Hispanics in the US

Interesting report from Pew on the perceptions of young American Hispanics:

it is clear that many of today’s Latino youths, be they first or second generation, are straddling two worlds as they adapt to the new homeland. According to the Pew Hispanic Center’s National Survey of Latinos, more than half (52%) of Latinos ages 16 to 25 identify themselves first by their family’s country of origin, be it Mexico, Cuba, the Dominican Republican, El Salvador or any of more than a dozen other Spanish-speaking countries. An additional 20% generally use the terms “Hispanic” or “Latino” first when describing themselves. Only about one-in-four (24%) generally use the term “American” first. Among the U.S.-born children of immigrants, “American” is somewhat more commonly used as a primary term of self-identification. Even so, just 33% of these young second generation Latinos use American first, while 21% refer to themselves first by the terms Hispanic or Latino, and the plurality-41%-refer to themselves first by the country their parents left in order to settle and raise their children in this country. Only in the third and higher generations do a majority of Hispanic youths (50%) use “American” as their first term of self-description.

This might explain why American cultural conservatives are preoccupied by Hispanics, not withstanding persistent fears about Islamic radicalization, whereas European cultural conservatives are preoccupied by Islam. In Europe fear of Islam has bonded Catholics into the political right but in the US most Hispanics are Catholic, thus immigration in the US is likely to divide the right.  In Australia the lower portion of Catholics among immigrants (compared to that of the post-war years) probably assists the incorporation of Catholic conservatives into the right, thus the curious sight of Kevin Andrews, the leading parliamentary Australian Catholic conservative complaining about the environmental consequences of population growth. The Pew report does point out however that the Hispanic migration wave remains smaller in relative terms than of the 19th and early 20th century:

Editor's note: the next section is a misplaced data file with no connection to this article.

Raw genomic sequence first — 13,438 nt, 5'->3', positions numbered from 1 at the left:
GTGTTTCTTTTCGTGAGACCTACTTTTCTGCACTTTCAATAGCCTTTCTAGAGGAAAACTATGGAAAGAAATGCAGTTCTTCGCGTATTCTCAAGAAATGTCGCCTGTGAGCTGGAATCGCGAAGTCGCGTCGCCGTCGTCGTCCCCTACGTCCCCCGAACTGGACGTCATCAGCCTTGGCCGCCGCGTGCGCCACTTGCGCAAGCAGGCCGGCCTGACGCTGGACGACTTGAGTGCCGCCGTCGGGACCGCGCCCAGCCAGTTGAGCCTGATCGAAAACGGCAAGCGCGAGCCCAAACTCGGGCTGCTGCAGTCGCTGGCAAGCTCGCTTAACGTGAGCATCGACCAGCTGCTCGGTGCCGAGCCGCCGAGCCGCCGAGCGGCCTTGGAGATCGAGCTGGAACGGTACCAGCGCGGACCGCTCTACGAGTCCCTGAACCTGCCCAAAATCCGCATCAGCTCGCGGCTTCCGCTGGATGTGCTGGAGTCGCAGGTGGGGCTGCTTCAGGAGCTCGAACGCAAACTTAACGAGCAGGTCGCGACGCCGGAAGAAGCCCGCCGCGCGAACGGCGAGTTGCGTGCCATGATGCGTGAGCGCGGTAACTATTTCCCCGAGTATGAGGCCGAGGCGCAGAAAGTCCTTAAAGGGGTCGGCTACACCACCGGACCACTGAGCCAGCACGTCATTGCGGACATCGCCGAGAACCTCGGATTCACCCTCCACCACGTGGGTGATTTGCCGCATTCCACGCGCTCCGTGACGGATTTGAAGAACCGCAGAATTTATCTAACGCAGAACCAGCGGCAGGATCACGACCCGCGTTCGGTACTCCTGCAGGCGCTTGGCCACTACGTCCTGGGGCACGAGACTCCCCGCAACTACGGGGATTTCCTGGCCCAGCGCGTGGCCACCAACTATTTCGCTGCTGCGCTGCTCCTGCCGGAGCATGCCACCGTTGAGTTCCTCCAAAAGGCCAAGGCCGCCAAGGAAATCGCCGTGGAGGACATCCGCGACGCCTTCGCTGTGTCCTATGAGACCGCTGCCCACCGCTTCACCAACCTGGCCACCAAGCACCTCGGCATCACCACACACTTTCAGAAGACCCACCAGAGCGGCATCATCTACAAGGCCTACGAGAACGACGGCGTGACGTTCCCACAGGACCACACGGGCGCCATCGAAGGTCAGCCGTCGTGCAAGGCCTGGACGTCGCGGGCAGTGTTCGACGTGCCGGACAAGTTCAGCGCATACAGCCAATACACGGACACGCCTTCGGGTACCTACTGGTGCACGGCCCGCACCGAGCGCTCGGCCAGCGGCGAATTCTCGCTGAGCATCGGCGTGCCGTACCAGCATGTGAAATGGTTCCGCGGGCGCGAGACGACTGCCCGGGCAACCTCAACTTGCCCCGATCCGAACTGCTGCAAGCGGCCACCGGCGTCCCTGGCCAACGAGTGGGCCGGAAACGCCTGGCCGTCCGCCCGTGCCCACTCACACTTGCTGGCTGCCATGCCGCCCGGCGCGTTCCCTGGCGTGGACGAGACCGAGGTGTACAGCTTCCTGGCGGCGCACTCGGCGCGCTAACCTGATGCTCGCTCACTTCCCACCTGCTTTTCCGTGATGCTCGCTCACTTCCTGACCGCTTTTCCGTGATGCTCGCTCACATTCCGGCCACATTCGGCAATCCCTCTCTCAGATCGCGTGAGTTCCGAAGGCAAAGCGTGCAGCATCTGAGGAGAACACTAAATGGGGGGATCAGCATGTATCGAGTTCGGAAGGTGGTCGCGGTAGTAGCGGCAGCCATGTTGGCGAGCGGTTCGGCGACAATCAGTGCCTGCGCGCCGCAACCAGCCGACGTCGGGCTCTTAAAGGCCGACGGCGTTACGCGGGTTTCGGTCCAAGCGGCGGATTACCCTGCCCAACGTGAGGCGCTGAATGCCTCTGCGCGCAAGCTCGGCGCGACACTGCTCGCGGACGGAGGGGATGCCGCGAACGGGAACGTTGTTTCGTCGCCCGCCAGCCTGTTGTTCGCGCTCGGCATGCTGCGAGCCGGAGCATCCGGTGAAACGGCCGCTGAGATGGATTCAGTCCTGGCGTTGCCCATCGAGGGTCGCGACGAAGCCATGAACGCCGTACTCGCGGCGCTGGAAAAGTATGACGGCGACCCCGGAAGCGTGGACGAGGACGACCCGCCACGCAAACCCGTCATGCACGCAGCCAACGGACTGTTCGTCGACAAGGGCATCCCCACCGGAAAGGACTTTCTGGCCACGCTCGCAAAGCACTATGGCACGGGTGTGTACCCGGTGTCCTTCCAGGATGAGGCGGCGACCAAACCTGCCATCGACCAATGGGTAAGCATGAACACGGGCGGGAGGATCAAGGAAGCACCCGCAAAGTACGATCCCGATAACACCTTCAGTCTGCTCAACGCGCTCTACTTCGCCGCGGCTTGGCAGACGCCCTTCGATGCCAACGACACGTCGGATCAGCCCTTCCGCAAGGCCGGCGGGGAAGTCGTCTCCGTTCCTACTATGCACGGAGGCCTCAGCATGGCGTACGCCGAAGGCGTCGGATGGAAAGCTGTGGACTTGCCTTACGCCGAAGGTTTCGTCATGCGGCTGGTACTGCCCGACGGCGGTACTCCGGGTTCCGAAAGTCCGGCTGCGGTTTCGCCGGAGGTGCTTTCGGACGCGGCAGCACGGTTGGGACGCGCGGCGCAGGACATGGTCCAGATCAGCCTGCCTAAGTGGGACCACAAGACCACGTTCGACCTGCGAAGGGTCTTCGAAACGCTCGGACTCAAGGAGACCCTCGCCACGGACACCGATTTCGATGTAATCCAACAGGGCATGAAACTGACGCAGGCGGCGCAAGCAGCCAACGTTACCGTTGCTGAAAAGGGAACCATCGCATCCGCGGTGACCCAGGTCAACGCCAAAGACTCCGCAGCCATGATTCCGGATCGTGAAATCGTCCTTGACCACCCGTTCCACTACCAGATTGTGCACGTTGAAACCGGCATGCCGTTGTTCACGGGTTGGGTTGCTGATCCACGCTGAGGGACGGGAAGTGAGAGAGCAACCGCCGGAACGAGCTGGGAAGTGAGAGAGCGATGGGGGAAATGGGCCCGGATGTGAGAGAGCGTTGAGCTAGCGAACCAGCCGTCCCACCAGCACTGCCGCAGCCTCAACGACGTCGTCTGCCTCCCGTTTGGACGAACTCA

Measured in raw numbers, the modern Latin American-dominated immigration wave is by far the largest in U.S. history. Nearly 40 million immigrants have come to the United States since 1965. About half are from Latin America, a quarter from Asia and the remainder from Europe, Canada, the Middle East and Africa. By contrast, about 14 million immigrants came during the big Northern and Western European immigration wave of the 19th century and about 18 million came during the big Southern and Eastern European-dominated immigration wave of the early 20th century.[2] However, the population of the United States was much smaller during those earlier waves. When measured against the size of the U.S. population during the period when the immigration occurred, the modern wave’s average annual rate of 4.6 new immigrants per 1,000 population falls well below the 7.7 annual rate that prevailed in the mid- to late 19thth century and the 8.8 rate at the beginning of the 20th.

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